• Kerr, N. L., Ao, X., Hogg, M. A., & Zhang, J. (2018). Addressing replicability concerns via adversarial collaboration: Discovering hidden moderaors of the minimal intergroup discrimination effect. Journal of Experimental Social Psychology, 78, 66-76.
  • Hohman, Z. P., Gaffney, A. M., & Hogg, M. A. (2017). Who am I if I am not like my group? Self-uncertainty and feeling peripheral in a group. Journal of Experimental Social Psychology, 72, 125-132.
  • Hogg, M. A., Abrams, D., & Brewer, M. B. (2017). Social identity: The role of self in group processes and intergroup relations. Group Processes and Intergroup Relations, 20, 570-581.
  • Hogg, M. A. (2016). Social identity theory. In S. McKeown, R. Haji, & N. Ferguson (Eds.), Understanding peace and conflict through social identity theory: Contemporary global perspectives (pp. 3-17). New York: Springer.
  • Hohman, Z. P., & Hogg, M. A. (2015). Fearing the uncertain: Self-uncertainty plays a role in mortality salience. Journal of Experimental Social Psychology, 57, 31-42.
  • Hogg, M. A. (2015). Constructive leadership across groups: How leaders can combat prejudice and conflict between subgroups. Advances in Group Processes, 32, 177-207.
  • Hogg, M. A. (2014). From uncertainty to extremism: Social categorization and identity processes. Current Directions in Psychological Science, 23, 338-342.
  • Hogg, M. A., Kruglanski, A., & Van den Bos, K. (Eds.) (2013). Uncertainty and extremism. Issue 69, number 3, of the Journal of Social Issues. Boston: Wiley-Blackwell.
  • Hogg, M. A. (2012). Social identity and the psychology of groups. In M. R. Leary & J. P. Tangney (Eds.), Handbook of self and identity (2nd ed., pp. 502-519). New York: Guilford.
  • Hogg, M. A., van Knippenberg, D., & Rast, D. E. III. (2012). Intergroup leadership in organizations: Leading across group and intergroup boundaries. Academy of Management Review, 37, 232-255.
  • Hogg, M. A., van Knippenberg, D., & Rast, D. E. III. (2012). The social identity theory of leadership: Theoretical origins, research findings, and conceptual developments. European Review of Social Psychology, 23, 258-304.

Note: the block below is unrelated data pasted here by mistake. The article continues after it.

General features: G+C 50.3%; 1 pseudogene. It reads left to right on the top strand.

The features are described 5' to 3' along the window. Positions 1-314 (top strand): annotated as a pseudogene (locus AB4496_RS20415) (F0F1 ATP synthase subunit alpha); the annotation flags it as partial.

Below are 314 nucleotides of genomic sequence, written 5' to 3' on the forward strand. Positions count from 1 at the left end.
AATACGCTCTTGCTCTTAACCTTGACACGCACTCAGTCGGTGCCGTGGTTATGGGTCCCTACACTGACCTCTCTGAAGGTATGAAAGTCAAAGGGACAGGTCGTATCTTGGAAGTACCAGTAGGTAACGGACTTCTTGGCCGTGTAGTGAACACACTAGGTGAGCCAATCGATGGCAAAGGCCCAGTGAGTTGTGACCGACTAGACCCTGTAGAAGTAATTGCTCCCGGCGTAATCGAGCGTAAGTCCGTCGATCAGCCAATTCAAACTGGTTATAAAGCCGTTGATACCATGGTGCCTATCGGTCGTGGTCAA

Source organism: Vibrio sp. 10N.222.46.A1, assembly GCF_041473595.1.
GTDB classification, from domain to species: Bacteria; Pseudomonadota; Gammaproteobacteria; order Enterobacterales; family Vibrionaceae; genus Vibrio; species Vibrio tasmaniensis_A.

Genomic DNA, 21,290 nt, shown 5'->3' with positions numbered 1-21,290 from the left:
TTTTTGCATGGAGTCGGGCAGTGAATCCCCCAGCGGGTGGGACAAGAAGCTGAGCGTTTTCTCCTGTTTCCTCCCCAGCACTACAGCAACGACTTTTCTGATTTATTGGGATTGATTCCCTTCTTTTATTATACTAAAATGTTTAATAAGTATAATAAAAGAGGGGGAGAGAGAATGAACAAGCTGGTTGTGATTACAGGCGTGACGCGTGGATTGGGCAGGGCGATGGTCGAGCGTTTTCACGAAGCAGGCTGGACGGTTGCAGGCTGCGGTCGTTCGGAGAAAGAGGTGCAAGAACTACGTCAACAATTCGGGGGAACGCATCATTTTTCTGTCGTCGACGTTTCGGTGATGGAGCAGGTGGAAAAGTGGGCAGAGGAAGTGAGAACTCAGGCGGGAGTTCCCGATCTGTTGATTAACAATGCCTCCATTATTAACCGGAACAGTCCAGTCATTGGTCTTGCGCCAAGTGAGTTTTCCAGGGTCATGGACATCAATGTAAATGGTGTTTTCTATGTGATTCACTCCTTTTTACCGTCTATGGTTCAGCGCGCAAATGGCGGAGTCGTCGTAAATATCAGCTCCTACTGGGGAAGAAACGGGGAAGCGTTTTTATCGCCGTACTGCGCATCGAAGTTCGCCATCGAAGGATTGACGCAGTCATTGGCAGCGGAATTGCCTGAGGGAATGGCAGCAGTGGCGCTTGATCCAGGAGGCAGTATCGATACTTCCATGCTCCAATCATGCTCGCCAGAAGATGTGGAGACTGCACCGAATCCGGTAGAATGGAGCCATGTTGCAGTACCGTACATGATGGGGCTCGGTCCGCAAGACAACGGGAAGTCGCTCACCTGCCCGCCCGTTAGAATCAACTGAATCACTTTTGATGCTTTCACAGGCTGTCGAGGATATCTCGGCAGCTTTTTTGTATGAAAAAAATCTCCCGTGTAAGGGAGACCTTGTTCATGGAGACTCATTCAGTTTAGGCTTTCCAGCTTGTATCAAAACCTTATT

• Hogg, M. A. (2012). Uncertainty-identity theory. In P. A. M. Van Lange, A. W. Kruglanski, & E. T. Higgins (Eds.), Handbook of theories of social psychology (Vol. 2, pp. 62-80). Thousand Oaks, CA: Sage.
  • Hogg, M. A. (2010). Influence and leadership. In S. T. Fiske, D. T. Gilbert, & G. Lindzey (Eds.), Handbook of social psychology (5th ed., Vol. 2, pp. 1166-1207). New York: Wiley.
  • Hogg, M. A., Adelman, J. R., & Blagg, R. D. (2010). Religion in the face of uncertainty: An uncertainty-identity theory account of religiousness. Personality and Social Psychology Review, 14, 72-83.
  • Hogg, M. A. (2007). Uncertainty-identity theory. Advances in Experimental Social Psychology, 39, 69-126.
  • Cooper, J., & Hogg, M. A. (2007). Feeling the anguish of others: A theory of vicarious dissonance. Advances in Experimental Social Psychology, 39, 359-403.
  • Hogg, M. A., & Smith, J. R. (2007). Attitudes in social context: A social identity perspective. European Review of Social Psychology, 18, 89-131.
  • Abrams, D., & Hogg, M. A. (2004). Metatheory: Lessons from social identity research. Personality and Social Psychology Review, 8, 98-106.
  • Hogg, M. A., & Van Knippenberg, D. (2003). Social identity and leadership processes in groups. Advances in Experimental Social Psychology, 35, 1-52.
  • Hogg, M. A. (2001). A social identity theory of leadership. Personality and Social Psychology Review, 5, 184-200.
  • Hornsey, M. J., & Hogg, M. A. (2000). Assimilation and diversity: An integrative model of subgroup relations. Personality and Social Psychology Review, 4, 143-156.
  • Hogg, M. A., & Terry, D. J. (2000). Social identity and self-categorization processes in organizational contexts. Academy of Management Review, 25, 121-140.